University of Vermont AAHS

LITIGATION CORNER : Large Lesson Barns Can Be Management Nightmares

Jan Dawson
President, AAHS

[reproduced from Spring 2003 issue of Caution:Horses]

Large lesson barns can be management nightmares.  It makes no difference what type of barn it is--whether it is a private show barn with several instructors, a private summer camp or a non-profit summer camp, or a boarding, lesson, and training stable.  It can be of any discipline.  Often the Owner or manager believes that the instructors are all independent contractors.  Too often that will turn out not to be true.

When a serious accident happens it is too late to clean up procedural shortcomings and the part of management that should have been the barnís best defense may turn out to be itís biggest problem.

When the instructors represent management, or the owner, or the deep pocket, and it is best to assume that the instructors will represent the management, consistency is of the utmost importance.  What must be consistent is the riding program throughout.

One hopes that there is a trainer or senior who sets out the program.  It should be clear to each instructor what is being taught so that the instructors who are teaching the same level are teaching the same thing.  It makes good sense to have the program outlined by lesson plans in the office.

If the students are given written material it needs to agree with what the instructors are being asked to teach.  A ridiculous situation arises when students are given written material that does not agree with what the instructors are teaching.  The situation gets sillier if what the instructors are teaching does not agree with the written material with which they were provided.  In a single program there is a potential for three different versions of the same material.  It has happened.

Staff meetings to discuss horses behavior and students progress are a good idea so that everyone stays on the same page.  That way the program does not keep a horse that has had an incident or may be developing a problem without looking into the problem.  The program also has a procedure for keeping an eye on student progress and problems.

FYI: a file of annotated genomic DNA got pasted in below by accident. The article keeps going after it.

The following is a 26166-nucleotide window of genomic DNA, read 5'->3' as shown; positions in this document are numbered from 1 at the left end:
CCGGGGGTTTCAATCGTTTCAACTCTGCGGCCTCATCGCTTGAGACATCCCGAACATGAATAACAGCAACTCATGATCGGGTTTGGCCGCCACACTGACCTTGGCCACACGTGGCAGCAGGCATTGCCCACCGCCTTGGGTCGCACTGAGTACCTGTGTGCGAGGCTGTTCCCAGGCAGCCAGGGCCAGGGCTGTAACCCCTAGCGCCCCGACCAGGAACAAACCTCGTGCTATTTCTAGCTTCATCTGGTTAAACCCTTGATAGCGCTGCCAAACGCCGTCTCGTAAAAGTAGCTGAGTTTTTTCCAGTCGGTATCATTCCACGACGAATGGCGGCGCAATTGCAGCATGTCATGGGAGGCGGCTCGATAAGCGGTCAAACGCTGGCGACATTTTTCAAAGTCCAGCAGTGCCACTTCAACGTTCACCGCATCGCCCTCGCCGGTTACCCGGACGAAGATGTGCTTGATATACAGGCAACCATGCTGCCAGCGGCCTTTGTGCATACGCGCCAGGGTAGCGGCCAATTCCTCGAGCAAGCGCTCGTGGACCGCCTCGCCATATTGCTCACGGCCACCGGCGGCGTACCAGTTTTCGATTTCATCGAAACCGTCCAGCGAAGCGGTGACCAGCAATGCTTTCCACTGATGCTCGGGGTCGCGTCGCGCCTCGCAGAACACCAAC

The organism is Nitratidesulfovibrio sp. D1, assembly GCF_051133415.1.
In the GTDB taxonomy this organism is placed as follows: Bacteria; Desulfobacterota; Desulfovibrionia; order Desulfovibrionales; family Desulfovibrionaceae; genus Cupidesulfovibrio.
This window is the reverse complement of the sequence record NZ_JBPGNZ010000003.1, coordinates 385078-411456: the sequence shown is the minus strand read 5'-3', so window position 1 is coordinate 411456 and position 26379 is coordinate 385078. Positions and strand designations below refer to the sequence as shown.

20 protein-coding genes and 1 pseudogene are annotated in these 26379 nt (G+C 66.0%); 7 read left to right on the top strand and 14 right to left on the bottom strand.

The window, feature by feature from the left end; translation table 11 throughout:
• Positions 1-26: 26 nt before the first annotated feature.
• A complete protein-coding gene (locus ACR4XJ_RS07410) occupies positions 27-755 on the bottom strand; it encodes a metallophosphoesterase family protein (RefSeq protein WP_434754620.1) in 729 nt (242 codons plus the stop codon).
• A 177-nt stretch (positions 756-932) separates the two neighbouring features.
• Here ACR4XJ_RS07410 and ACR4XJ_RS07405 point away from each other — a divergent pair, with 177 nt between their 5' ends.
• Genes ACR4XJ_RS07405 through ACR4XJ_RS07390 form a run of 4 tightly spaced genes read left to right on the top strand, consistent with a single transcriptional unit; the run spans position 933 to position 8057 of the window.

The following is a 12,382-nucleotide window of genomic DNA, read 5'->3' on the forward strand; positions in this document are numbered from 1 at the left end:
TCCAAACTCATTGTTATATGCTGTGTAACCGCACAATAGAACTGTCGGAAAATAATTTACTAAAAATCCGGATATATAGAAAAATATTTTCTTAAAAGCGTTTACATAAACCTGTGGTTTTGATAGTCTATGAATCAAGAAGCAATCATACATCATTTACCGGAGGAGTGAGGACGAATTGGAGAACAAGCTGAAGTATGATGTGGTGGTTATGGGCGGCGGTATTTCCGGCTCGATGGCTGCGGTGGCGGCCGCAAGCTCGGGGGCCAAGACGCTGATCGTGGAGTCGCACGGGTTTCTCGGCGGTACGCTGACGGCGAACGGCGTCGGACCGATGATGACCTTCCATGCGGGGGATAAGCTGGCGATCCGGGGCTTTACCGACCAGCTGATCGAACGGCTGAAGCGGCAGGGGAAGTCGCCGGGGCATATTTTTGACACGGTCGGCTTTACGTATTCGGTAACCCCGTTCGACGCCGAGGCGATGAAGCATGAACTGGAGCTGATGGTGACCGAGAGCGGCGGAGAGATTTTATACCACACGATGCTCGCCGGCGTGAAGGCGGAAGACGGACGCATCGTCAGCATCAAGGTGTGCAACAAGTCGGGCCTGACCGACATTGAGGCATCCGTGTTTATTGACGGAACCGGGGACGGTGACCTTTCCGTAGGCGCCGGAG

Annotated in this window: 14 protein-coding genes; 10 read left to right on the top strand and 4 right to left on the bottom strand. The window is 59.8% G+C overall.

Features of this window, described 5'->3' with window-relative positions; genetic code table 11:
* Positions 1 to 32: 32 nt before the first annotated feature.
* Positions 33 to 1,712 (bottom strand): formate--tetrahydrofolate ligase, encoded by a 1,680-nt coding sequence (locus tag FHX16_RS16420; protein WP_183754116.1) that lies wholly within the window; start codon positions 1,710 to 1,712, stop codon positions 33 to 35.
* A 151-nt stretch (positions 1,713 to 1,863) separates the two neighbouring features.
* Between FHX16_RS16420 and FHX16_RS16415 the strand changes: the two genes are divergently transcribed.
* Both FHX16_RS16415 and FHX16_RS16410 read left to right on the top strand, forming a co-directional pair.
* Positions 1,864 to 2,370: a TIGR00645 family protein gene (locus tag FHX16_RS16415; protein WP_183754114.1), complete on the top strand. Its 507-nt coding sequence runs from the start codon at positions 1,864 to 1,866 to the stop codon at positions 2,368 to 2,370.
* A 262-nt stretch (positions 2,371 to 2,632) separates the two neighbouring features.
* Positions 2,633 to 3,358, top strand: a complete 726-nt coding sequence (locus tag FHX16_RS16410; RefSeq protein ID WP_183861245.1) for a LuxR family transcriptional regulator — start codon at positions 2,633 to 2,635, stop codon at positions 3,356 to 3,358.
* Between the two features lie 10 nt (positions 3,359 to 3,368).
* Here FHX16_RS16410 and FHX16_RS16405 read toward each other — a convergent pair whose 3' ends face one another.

A formal procedure for fitting and assigning saddles to each horse is a good idea.  It will prove that it has been done.  The same goes for a regular inspection and repair schedule.

All of these things are issues that come up in cases time and time again and too often people say, ďOh, we do that almost all the time.Ē  The problem is that after the serious accident it is too late to develop a procedure that should have been in place all along.

The same procedure will not do for all places.  As a guideline it is good to remember that if the instructor does not teach elsewhere, and she does not pay the facility a usage fee, he or she is probably not an independent contractor.  If there are several instructors there should be some documented coordination of the program by the management.  Someone needs to be keeping official tabs on the school horses, not to record incidents but to make sure that they get enough R&R and that no horse that exhibits unexplained, bad behavior is kept in the program.

An up-to-date procedure manual and a formal lesson program are two of the best things a stable can have in the event of an accident.  This is particularly true if the procedure manual and the program has been written in such a way that each instructor knows what criteria management expects a student to meet before that student is allowed to increase the risk of the activity either by a faster gait, jumping, moving to a larger riding area, or leaving the enclosure altogether.

If everybody knows the drill and follows it then when the accident happens the instructor will be in the position to say this is the criteria that we use and the student demonstrated it so I had every reason to believe that he could safely attempt the new activity.

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